Can an Unbeliever Make a Credible Movie About a Biblical Event?

Ten Commandments

The short answer? No! Throughout the 1950s, there were a number of highly successful Biblical epics made by Hollywood. The most spectacular was Cecil B. DeMille’s, The Ten Commandments. After a very long hiatus, the spectacular success of The Passion of the Christ renewed Hollywood’s interest in Bible-based movies. Recently, a movie called Noah was released and another, Exodus: Gods and Kings is nearing release. Both were made by directors who claim to be atheist or agnostic. Let’s Compare.

At the beginning of the movie, The Ten Commandments, director Cecil B. DeMille did something remarkable. He walked out on a stage to preface the movie with a few heartfelt comments:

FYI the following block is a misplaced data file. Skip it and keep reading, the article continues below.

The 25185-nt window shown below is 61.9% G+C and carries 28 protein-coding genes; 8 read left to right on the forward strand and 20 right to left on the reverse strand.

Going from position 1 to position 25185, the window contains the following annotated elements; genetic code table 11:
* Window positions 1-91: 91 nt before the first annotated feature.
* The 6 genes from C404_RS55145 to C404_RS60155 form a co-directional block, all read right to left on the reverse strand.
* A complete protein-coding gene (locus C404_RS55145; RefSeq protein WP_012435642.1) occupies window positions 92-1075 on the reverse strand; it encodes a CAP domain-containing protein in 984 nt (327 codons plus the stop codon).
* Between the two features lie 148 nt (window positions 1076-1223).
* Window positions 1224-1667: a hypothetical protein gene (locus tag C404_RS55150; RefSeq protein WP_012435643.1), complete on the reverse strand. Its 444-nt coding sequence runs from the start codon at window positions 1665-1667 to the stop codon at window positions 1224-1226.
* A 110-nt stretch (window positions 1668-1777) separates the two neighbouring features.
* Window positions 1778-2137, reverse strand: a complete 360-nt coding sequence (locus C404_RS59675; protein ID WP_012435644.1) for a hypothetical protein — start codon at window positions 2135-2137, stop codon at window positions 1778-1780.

Ladies and Gentlemen; young and old; this may seem an unusual procedure, speaking to you before the picture begins, but we have an unusual subject: the story of the birth of freedom; the story of Moses. As many of you know the Holy Bible omits some thirty years of Moses’ life, from the time that he was a three- month old baby and was found in the bull rushes by Bithiah the daughter of Pharaoh and adopted into the court of Egypt until he learned that he was Hebrew and killed the Egyptian. To fill in those missing years, we turn to ancient historians such as Philo and Josephus. Philo wrote at the time that Jesus of Nazareth walked the earth; Josephus wrote some fifty years later and watched the destruction of Jerusalem by the Romans. These historians had access to documents long since destroyed or perhaps lost like the Dead Sea Scrolls. The theme of this picture is whether men ought to be ruled by God’s laws or whether they are to be ruled by the whims of a dictator like Rameses. Are men the property of the State or are they free souls under God? This same battle continues throughout the world today. Our intention was not to create a story, but to be worthy of the divinely inspired story created 3,000 years ago in the five books of Moses.